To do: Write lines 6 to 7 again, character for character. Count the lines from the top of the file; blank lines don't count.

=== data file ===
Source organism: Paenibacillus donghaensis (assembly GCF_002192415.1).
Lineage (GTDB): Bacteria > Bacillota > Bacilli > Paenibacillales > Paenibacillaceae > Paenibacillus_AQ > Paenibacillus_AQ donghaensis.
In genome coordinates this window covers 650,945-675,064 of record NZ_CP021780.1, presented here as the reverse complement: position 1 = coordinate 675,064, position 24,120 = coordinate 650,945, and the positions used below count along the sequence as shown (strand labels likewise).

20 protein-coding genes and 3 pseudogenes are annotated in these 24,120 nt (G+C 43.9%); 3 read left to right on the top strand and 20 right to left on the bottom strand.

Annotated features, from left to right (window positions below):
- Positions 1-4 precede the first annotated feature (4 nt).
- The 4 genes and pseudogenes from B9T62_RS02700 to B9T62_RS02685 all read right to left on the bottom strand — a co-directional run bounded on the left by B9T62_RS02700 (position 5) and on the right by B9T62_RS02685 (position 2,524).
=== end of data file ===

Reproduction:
- Positions 1-4 precede the first annotated feature (4 nt).
- The 4 genes and pseudogenes from B9T62_RS02700 to B9T62_RS02685 all read right to left on the bottom strand — a co-directional run bounded on the left by B9T62_RS02700 (position 5) and on the right by B9T62_RS02685 (position 2,524).